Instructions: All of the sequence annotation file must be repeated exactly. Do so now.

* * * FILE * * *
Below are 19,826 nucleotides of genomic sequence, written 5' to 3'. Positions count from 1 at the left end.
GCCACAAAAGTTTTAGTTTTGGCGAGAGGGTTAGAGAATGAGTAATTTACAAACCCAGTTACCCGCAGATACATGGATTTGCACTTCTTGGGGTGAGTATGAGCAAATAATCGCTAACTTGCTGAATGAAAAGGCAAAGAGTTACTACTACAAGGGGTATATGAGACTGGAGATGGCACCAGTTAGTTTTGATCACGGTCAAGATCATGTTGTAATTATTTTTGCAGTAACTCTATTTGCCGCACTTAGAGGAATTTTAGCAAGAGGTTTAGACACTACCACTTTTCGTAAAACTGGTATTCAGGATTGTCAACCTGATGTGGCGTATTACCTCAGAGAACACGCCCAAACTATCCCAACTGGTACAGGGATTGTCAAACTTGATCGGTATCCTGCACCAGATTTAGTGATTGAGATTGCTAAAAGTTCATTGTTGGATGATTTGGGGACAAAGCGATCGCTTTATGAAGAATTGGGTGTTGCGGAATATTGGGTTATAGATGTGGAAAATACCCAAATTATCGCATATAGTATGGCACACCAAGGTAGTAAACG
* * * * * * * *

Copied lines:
Below are 19,826 nucleotides of genomic sequence, written 5' to 3'. Positions count from 1 at the left end.
GCCACAAAAGTTTTAGTTTTGGCGAGAGGGTTAGAGAATGAGTAATTTACAAACCCAGTTACCCGCAGATACATGGATTTGCACTTCTTGGGGTGAGTATGAGCAAATAATCGCTAACTTGCTGAATGAAAAGGCAAAGAGTTACTACTACAAGGGGTATATGAGACTGGAGATGGCACCAGTTAGTTTTGATCACGGTCAAGATCATGTTGTAATTATTTTTGCAGTAACTCTATTTGCCGCACTTAGAGGAATTTTAGCAAGAGGTTTAGACACTACCACTTTTCGTAAAACTGGTATTCAGGATTGTCAACCTGATGTGGCGTATTACCTCAGAGAACACGCCCAAACTATCCCAACTGGTACAGGGATTGTCAAACTTGATCGGTATCCTGCACCAGATTTAGTGATTGAGATTGCTAAAAGTTCATTGTTGGATGATTTGGGGACAAAGCGATCGCTTTATGAAGAATTGGGTGTTGCGGAATATTGGGTTATAGATGTGGAAAATACCCAAATTATCGCATATAGTATGGCACACCAAGGTAGTAAACG